- Oxford: One of MFA’s most beloved fabrics, oxford cloth is a type of basket weave. It uses the same “over and under pattern” discussed above but an additional floating yarn passes across. Typically the yarns used are more coarse and thick (lower yarn number). Both the rougher yarn and the nature of the weave result in texture. The richer texture makes it more suitable for casual wear, it wrinkles more easily, and the added floating yarn is more susceptible to snags making it less durable. Some of the “flaws” of this fabric are really what makes it great though; an OCBD that’s been beat to hell becomes very soft and can look incredibly beautiful (similar to the fading of raw denim or patina on leather).
- Pinpoint: Essentially the same weave as the standard oxford, but with yarns that are thinner and finer and woven tighter (similar to those used for broadcloth/poplin). Think of it as the middle ground between broadcloth/poplin and oxford. It’s an incredibly versatile weave that retains texture while preserving a more formal look that’s acceptable to wear under a suit.
- Royal Oxford: Has nothing to do with oxford or pinpoint fabrics because the weave is fairly elaborate and uses four yarns. The result is something that has substantial texture but remains very shiny. As you look at it from different angles it almost appears to glimmer. It is more formal than both oxford or pinpoint fabrics and is actually very pretty to look at.
- Twill: Essentially a diagonal weave created by yarns woven at an offset over-under weave. It’s a very subtle way to add texture to an outfit and the weave tends to be very soft, heavy and easy to iron. The downsides are that it will never look as crisp as broadcloth/poplin and stains are harder to remove (though it’s harder to get twill dirty in the first place). It’s perhaps the most versatile fabric simply because there are so many types of twill. Many luxury dress shirts make very high yarn count twills since the weave itself is so incredibly dense. Flannel is basically brushed twill that retains its substantial weight but is less shiny much softer, thus making it very casual. If you look closely at your denim or chinos you’ll notice that they are both examples of a twill weave. If you own tweed you’ll notice that it’s wool twill. Pick-and-Pick (aka Sharkskin) was the suiting fabric that Pierce Brosnan wore as James Bond to make him stand out subtly without using too much colour. It doesn’t look like the other twills because it’s made with alternating colours within the tiny “zig-zags”. The result is something that looks like a cross-hatch overlaying the usual diagonal weave. The technique and effect achieved is pretty similar to end-on-end. While we’re here, I want to point out that herringbone is not a weave, but rather a pattern in which the diagonal wales of twill reverse. Similarly houndstooth is also a pattern of twill that uses the same weave.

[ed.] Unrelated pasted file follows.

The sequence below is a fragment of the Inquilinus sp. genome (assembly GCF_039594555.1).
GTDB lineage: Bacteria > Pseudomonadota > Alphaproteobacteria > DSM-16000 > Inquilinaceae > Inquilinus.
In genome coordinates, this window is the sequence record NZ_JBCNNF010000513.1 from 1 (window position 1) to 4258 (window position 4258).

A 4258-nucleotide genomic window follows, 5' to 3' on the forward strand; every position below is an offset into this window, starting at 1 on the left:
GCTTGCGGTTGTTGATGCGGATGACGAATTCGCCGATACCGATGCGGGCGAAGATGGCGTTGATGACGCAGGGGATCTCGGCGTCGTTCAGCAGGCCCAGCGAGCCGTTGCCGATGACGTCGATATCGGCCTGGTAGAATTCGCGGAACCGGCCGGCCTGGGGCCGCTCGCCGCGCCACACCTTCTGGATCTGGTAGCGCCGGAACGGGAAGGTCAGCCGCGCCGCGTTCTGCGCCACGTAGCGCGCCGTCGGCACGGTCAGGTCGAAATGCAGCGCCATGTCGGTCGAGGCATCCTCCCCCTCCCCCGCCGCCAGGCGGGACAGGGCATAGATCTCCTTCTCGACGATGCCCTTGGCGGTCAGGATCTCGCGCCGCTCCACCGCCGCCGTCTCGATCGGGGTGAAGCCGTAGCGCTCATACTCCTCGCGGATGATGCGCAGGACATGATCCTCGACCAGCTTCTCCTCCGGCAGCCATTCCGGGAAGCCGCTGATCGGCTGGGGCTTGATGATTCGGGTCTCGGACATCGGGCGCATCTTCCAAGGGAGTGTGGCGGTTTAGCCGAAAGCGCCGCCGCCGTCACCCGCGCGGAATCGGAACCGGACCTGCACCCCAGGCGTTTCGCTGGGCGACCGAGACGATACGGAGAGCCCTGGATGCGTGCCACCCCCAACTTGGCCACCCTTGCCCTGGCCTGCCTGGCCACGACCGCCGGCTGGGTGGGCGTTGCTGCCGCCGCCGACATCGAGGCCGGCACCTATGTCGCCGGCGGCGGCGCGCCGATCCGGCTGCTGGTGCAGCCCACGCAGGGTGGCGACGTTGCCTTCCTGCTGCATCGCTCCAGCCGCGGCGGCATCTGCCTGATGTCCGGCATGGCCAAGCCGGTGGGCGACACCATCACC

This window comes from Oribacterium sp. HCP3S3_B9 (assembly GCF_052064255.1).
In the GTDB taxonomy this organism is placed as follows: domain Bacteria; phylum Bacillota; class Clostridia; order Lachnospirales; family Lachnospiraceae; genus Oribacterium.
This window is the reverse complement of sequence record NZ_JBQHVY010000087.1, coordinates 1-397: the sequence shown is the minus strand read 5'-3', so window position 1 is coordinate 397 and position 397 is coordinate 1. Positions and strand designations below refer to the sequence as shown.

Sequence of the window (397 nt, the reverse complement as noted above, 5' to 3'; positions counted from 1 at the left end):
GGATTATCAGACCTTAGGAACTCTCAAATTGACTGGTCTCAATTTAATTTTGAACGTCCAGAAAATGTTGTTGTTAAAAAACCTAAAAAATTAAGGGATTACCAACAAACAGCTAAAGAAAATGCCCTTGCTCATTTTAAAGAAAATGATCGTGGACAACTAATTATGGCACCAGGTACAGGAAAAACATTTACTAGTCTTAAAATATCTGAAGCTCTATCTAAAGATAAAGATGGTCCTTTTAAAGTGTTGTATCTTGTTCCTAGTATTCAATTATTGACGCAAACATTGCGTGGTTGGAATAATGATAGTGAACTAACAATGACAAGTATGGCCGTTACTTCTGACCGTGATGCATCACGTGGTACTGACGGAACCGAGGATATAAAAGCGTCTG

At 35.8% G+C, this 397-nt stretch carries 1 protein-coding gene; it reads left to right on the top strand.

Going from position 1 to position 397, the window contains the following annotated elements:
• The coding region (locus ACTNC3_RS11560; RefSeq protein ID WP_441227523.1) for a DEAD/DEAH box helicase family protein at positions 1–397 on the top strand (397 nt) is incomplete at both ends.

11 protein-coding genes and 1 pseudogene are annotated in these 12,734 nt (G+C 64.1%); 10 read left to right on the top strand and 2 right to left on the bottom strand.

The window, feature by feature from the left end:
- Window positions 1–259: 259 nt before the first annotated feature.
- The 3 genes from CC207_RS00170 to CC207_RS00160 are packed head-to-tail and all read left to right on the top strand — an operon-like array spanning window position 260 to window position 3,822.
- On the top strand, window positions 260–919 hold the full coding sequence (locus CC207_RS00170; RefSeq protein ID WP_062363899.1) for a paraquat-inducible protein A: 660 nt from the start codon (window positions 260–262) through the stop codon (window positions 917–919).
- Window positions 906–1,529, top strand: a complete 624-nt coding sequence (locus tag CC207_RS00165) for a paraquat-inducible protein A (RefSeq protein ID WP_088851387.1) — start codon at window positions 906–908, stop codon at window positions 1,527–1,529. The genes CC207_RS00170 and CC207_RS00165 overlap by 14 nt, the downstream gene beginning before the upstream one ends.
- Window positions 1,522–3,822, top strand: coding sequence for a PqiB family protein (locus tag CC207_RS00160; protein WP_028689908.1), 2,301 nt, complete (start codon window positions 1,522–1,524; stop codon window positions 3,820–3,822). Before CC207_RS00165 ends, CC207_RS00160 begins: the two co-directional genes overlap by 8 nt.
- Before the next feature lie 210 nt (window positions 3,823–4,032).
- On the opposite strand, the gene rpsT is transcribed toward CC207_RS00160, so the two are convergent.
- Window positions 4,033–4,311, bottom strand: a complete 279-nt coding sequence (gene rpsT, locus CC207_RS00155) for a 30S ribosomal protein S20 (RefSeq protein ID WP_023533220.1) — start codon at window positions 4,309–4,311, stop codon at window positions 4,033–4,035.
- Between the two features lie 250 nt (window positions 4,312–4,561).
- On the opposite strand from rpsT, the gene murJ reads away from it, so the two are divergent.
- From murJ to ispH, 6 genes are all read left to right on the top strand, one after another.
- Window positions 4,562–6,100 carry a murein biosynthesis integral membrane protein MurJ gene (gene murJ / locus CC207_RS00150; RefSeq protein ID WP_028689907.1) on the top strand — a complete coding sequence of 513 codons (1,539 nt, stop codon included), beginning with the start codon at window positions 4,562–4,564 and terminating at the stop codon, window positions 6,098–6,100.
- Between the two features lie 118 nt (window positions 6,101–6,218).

- Nailhead or Birdseye the weave is aptly named and remarkably beautiful. It’s not super common but you can occasionally find them in suits (especially with custom makers).
There are a huge array of different fabrics to choose from—each with their own advantages and disadvantages. Many factors play into the quality of a fabric from the quality of raw material itself, to how the yarn is spun, to how it is woven and finished. It may seem overwhelming to a beginner but as you try on different shirts take note of what works for you, and the type of fabric you’re handling (or ask the sale’s associate). You’ll gradually develop a pretty instinctive touch for quality and develop your own preferences. From there you can start playing with the patterns in different fabrics (bengal stripes, gingham, tattersall, plaid etc.).
I hope this clarifies some of confusion. If I’m missing something, or it’s inaccurate then feel free to contact me to correct/add/remove from this.